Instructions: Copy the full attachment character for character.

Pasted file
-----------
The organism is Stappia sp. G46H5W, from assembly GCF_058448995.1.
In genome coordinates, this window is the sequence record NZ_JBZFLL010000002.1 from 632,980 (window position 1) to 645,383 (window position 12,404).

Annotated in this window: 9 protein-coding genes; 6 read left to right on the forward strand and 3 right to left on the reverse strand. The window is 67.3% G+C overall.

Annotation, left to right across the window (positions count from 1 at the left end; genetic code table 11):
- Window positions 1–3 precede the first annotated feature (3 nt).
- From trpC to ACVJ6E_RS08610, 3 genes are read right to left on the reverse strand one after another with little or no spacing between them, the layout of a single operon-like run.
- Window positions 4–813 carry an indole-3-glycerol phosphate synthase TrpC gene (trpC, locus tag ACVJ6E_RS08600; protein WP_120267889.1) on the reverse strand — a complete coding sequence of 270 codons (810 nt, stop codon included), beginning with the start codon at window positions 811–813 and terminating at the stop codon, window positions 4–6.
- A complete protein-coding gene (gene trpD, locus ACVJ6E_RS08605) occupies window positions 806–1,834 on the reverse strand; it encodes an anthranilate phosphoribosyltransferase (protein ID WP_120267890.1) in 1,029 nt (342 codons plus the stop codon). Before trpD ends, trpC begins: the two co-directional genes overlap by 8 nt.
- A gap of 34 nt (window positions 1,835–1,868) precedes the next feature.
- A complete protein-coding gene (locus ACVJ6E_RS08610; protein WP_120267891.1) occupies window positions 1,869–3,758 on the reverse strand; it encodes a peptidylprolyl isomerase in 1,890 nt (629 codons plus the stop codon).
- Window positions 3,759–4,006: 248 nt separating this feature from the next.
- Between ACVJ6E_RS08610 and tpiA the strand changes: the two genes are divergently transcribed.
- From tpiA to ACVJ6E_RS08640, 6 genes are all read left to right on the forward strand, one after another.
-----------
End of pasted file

The organism is Stappia sp. G46H5W, from assembly GCF_058448995.1.
In genome coordinates, this window is the sequence record NZ_JBZFLL010000002.1 from 632,980 (window position 1) to 645,383 (window position 12,404).

Annotated in this window: 9 protein-coding genes; 6 read left to right on the forward strand and 3 right to left on the reverse strand. The window is 67.3% G+C overall.

Annotation, left to right across the window (positions count from 1 at the left end; genetic code table 11):
- Window positions 1–3 precede the first annotated feature (3 nt).
- From trpC to ACVJ6E_RS08610, 3 genes are read right to left on the reverse strand one after another with little or no spacing between them, the layout of a single operon-like run.
- Window positions 4–813 carry an indole-3-glycerol phosphate synthase TrpC gene (trpC, locus tag ACVJ6E_RS08600; protein WP_120267889.1) on the reverse strand — a complete coding sequence of 270 codons (810 nt, stop codon included), beginning with the start codon at window positions 811–813 and terminating at the stop codon, window positions 4–6.
- A complete protein-coding gene (gene trpD, locus ACVJ6E_RS08605) occupies window positions 806–1,834 on the reverse strand; it encodes an anthranilate phosphoribosyltransferase (protein ID WP_120267890.1) in 1,029 nt (342 codons plus the stop codon). Before trpD ends, trpC begins: the two co-directional genes overlap by 8 nt.
- A gap of 34 nt (window positions 1,835–1,868) precedes the next feature.
- A complete protein-coding gene (locus ACVJ6E_RS08610; protein WP_120267891.1) occupies window positions 1,869–3,758 on the reverse strand; it encodes a peptidylprolyl isomerase in 1,890 nt (629 codons plus the stop codon).
- Window positions 3,759–4,006: 248 nt separating this feature from the next.
- Between ACVJ6E_RS08610 and tpiA the strand changes: the two genes are divergently transcribed.
- From tpiA to ACVJ6E_RS08640, 6 genes are all read left to right on the forward strand, one after another.